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If There Was an USDA Undersecretary for Food Safety, This is What They Should Be Doing

As noted in yesterday's USA Today article, "Pressure's on for Obama to fill 'food czar' job at USDA." The position of undersecretary for food safety has been has been vacant since October 2008.

Yes, I applied for the position, but did not get a call back. My guess -- I'm not a favorite of the industry. In any event, I would hope that whomever gets the job, or if Mike Taylor is going to run it out of FDA, they/he/she would pay attention to a few of my ideas.

Here are my "Marler's Baker's Dozen:"

1. Tattoo on a body part that you use everyday FSIS's Mission Statement:

The Food Safety and Inspection Service (FSIS) is the public health agency in the U.S. Department of Agriculture responsible for ensuring that the nation's commercial supply of meat, poultry, and egg products is safe, wholesome, and correctly labeled and packaged.

2. Push for tax credits for workable food safety innovations for small, medium and large producers and support small and medium sized agriculture by growing local and regional markets for meat.

3. Meet with all major purchasers of meat, poultry and eggs (governments, 'big box' stores, fast food chains and retailers) and develop product specifications that mandate food safety and sustainability at a fair price.

4. Visit victims of foodborne illness outbreaks and bring along key FSIS staffers and industry leaders. Visit people like the parents of Abby Fenstermaker: (See video in this post)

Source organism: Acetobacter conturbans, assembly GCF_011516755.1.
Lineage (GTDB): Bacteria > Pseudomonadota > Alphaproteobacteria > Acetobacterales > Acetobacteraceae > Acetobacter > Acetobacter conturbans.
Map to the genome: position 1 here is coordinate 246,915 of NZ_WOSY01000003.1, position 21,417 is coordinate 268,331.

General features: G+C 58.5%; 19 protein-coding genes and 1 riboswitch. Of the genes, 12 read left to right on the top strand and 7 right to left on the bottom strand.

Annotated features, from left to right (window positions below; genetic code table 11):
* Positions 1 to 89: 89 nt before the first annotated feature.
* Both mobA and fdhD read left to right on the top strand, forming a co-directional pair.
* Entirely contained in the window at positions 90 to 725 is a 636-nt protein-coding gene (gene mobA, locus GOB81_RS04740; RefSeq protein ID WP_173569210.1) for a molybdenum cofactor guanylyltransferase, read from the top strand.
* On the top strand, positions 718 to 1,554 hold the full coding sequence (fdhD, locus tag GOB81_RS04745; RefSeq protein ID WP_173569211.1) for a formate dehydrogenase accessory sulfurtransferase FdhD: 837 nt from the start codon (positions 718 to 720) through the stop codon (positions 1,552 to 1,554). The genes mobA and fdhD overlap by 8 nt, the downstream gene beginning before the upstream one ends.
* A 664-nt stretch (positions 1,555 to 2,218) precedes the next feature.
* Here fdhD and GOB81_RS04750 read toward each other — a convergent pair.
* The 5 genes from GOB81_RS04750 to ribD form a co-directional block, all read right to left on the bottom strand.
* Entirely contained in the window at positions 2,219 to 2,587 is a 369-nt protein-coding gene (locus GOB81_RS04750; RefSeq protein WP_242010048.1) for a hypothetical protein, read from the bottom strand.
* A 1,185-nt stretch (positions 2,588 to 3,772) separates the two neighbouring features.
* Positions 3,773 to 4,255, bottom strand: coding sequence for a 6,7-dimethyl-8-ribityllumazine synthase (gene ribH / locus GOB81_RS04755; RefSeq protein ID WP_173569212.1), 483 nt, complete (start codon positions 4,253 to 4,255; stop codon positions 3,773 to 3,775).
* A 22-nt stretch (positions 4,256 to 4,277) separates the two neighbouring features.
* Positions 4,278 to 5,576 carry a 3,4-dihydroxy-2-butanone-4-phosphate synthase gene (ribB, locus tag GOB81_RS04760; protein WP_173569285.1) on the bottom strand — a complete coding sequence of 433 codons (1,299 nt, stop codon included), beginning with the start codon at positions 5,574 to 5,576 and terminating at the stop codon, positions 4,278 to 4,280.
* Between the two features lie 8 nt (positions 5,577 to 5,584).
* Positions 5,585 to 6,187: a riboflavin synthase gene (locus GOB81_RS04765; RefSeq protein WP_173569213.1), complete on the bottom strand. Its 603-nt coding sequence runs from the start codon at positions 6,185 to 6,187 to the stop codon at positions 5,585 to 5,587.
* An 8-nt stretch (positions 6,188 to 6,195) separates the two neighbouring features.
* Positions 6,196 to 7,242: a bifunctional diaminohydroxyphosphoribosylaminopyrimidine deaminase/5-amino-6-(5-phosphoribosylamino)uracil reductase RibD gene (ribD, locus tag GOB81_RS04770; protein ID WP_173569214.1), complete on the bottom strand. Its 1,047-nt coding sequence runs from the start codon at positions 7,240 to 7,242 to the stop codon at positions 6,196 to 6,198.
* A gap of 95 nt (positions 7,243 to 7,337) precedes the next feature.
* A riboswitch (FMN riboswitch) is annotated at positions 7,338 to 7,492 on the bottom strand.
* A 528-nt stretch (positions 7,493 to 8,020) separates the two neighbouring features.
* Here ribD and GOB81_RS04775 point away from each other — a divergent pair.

5. Develop uniform cooking, handling and labeling instructions that actually provide helpful guidance to the public (in contrast, for example, the suggestion to "cook thoroughly)."

6. Enforce a real zero-tolerance policy for E. coli O157:H7, non-O157 EHEC's and all other antibiotic resistance bacteria on all meats.

7. Conduct meaningful sampling and surveillance at farms, slaughter facilities and retail to determine the real prevalence of all pathogens and provide that data to the public.

8. Post all Non-compliance Report (NR's), product test results, other enforcement documents at manufacturing operations online in real-time (like restaurant health inspections are).

9. Create manufacturer quality certifications to aid consumers in making safe choices, and allow companies to capture price premiums for higher quality.

10. Increase food inspections. While domestic production has continued to be a problem, imports pose an increasing risk, especially if terrorists were to get into the act. Points of export and entry are a logical place to step up monitoring. We need more inspectors - domestically and abroad.

11. Make better use of our technology to ensure traceability of all food so that when an outbreak occurs authorities can quickly identify the source and limit the spread of the contamination and stop the disruption to the economy.

12. Improve surveillance of bacterial and viral diseases; First responders - ER physicians and local doctors - need to be encouraged to test for pathogens and report findings directly to local and state health departments and the CDC promptly.

13. Fire any FSIS employee that would believe and/or be quoted saying anything like: "I have to look at the entire industry, not just what is best for public health."

I am sure there are other ideas and even better ideas - If there was an Undersecretary of Food Safety I would suggest you email those to him or her


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